Barb Well-Known Member

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    Well, I looked and ........they are all white spined. Sigh!

    I think my problem solved itself. They have stopped producing anything. Argggg!

    One the bright side I did polish off a gopher in the trap. :hobbyhors

    On the not so bright side I wonder how many more gophers I have. I pulled some golden beets for supper only to discover they had eaten into almost all of them.
     
  17. Pony

    Pony STILL not Alice Supporter

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    Well, congrats on the gopher, and here's to finding more of the little blighters!

    As for the cucs, are you sure they're done? Could they just be taking a breather? Last year, I grew some seriously vining Armenian cucumbers. They were all vine and no fruit after the first flush, but when temps cooled and I watered (we had drought last year) they took off again.

    Don't give up, Barb! Keep a-goin'!

    Pony!
     
  18. Barb

    Barb Well-Known Member

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    Thanks Pony! I'm still trying, even through four years of drought and a husband who gives me the evil eye every time I water. We are now on Rural Water so we have to pay for the water. It's been a hot, hot summer with most days 95+. The raccoons ate all my first ears on the corn, the tomatoes aren't producing, the gophers ate the beets, peas for seed, watermelon (one so far - the biggest) muskmelon and taken a bite out of almost everything, the peppers have rotten spots and now the cukes have quit.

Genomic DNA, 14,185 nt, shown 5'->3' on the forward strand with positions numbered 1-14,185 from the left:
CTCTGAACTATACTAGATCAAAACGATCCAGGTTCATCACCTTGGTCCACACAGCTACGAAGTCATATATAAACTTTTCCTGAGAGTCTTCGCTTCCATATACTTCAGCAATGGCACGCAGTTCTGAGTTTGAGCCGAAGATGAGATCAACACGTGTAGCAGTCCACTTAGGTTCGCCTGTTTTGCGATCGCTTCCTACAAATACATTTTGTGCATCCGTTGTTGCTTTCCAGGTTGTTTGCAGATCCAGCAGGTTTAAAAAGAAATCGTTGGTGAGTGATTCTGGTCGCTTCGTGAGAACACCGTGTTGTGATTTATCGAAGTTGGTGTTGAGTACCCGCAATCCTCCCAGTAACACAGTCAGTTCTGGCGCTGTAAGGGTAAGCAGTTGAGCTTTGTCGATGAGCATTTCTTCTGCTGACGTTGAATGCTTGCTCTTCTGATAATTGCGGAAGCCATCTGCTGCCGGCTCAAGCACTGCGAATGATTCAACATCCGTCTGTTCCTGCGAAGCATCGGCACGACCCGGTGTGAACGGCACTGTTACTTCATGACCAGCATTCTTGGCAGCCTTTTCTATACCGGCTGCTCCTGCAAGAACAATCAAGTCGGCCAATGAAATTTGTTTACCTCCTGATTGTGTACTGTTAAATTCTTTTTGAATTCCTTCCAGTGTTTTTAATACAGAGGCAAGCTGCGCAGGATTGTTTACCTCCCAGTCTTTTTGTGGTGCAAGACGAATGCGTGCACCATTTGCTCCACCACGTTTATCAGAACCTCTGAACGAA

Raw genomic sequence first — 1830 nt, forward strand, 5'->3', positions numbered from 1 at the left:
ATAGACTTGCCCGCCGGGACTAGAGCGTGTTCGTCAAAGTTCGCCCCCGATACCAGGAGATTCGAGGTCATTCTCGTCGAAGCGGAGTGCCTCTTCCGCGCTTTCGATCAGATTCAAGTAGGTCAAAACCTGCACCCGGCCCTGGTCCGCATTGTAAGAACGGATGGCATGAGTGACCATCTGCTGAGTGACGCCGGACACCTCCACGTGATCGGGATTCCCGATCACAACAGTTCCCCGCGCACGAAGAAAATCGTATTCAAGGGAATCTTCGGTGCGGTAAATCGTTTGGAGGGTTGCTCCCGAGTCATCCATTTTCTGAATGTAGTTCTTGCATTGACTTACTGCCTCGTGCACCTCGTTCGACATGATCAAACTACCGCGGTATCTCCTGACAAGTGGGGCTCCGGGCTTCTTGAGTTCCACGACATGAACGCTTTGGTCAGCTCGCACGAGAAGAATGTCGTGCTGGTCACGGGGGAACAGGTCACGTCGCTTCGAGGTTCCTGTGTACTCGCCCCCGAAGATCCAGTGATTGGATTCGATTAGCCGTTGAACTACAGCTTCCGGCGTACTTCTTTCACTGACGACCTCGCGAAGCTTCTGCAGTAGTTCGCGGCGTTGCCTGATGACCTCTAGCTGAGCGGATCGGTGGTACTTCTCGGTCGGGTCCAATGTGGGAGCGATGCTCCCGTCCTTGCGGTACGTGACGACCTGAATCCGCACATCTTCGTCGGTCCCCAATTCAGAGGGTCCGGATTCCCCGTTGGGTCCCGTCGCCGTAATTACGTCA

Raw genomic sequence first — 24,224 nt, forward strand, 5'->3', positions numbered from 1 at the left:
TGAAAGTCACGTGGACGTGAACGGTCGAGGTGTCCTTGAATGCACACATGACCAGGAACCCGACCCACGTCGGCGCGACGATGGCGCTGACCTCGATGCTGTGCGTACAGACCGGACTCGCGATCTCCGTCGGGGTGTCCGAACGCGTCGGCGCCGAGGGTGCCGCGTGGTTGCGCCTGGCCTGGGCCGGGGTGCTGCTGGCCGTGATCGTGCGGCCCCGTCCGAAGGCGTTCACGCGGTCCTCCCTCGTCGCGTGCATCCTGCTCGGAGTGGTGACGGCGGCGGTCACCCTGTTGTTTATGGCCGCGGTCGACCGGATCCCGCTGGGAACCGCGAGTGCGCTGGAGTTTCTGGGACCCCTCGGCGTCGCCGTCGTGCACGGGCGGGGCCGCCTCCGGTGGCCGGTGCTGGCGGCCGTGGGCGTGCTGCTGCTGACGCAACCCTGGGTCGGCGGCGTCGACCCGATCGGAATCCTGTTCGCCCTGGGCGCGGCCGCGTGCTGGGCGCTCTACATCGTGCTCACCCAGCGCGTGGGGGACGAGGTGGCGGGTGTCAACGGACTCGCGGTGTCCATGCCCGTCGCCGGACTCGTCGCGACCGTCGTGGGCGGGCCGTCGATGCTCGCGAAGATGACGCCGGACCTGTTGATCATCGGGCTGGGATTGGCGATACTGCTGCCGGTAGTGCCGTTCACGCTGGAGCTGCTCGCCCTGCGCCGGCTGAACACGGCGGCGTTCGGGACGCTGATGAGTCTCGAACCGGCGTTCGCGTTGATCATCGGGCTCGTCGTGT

But I'm hanging in there!!!! :p
     
  19. Pony

    Pony STILL not Alice Supporter

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    (you all KNOW I've been waiting for an opportunity to use this emoticon)

    C'mon, EVERYBODY! Gather 'round Barb!


    :grouphug: ​

    GROUP HUG!!!​


    Pony!
     
  20. Barb

    Barb Well-Known Member

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    Well, gosh (sniff, sniff) thanks :bouncy: I feel better already